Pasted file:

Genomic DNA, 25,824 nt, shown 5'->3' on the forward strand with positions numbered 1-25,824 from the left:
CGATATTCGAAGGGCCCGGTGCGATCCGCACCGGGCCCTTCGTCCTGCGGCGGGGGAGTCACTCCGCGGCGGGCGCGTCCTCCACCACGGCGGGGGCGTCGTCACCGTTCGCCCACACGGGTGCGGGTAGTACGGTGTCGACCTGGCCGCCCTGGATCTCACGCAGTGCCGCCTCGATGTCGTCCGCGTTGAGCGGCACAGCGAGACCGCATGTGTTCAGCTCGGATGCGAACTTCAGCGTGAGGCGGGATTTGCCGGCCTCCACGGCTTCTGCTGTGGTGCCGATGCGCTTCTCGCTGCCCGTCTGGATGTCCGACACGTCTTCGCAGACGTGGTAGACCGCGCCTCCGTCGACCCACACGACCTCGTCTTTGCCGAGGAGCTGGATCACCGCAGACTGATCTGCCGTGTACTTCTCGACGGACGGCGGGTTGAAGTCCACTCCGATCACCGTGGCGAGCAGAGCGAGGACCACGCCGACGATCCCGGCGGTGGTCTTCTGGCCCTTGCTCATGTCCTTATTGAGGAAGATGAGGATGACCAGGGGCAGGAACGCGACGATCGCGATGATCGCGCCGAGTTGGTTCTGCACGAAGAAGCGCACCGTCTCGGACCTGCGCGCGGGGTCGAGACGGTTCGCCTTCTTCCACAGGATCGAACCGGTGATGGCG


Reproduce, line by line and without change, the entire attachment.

Genomic DNA, 25,824 nt, shown 5'->3' on the forward strand with positions numbered 1-25,824 from the left:
CGATATTCGAAGGGCCCGGTGCGATCCGCACCGGGCCCTTCGTCCTGCGGCGGGGGAGTCACTCCGCGGCGGGCGCGTCCTCCACCACGGCGGGGGCGTCGTCACCGTTCGCCCACACGGGTGCGGGTAGTACGGTGTCGACCTGGCCGCCCTGGATCTCACGCAGTGCCGCCTCGATGTCGTCCGCGTTGAGCGGCACAGCGAGACCGCATGTGTTCAGCTCGGATGCGAACTTCAGCGTGAGGCGGGATTTGCCGGCCTCCACGGCTTCTGCTGTGGTGCCGATGCGCTTCTCGCTGCCCGTCTGGATGTCCGACACGTCTTCGCAGACGTGGTAGACCGCGCCTCCGTCGACCCACACGACCTCGTCTTTGCCGAGGAGCTGGATCACCGCAGACTGATCTGCCGTGTACTTCTCGACGGACGGCGGGTTGAAGTCCACTCCGATCACCGTGGCGAGCAGAGCGAGGACCACGCCGACGATCCCGGCGGTGGTCTTCTGGCCCTTGCTCATGTCCTTATTGAGGAAGATGAGGATGACCAGGGGCAGGAACGCGACGATCGCGATGATCGCGCCGAGTTGGTTCTGCACGAAGAAGCGCACCGTCTCGGACCTGCGCGCGGGGTCGAGACGGTTCGCCTTCTTCCACAGGATCGAACCGGTGATGGCG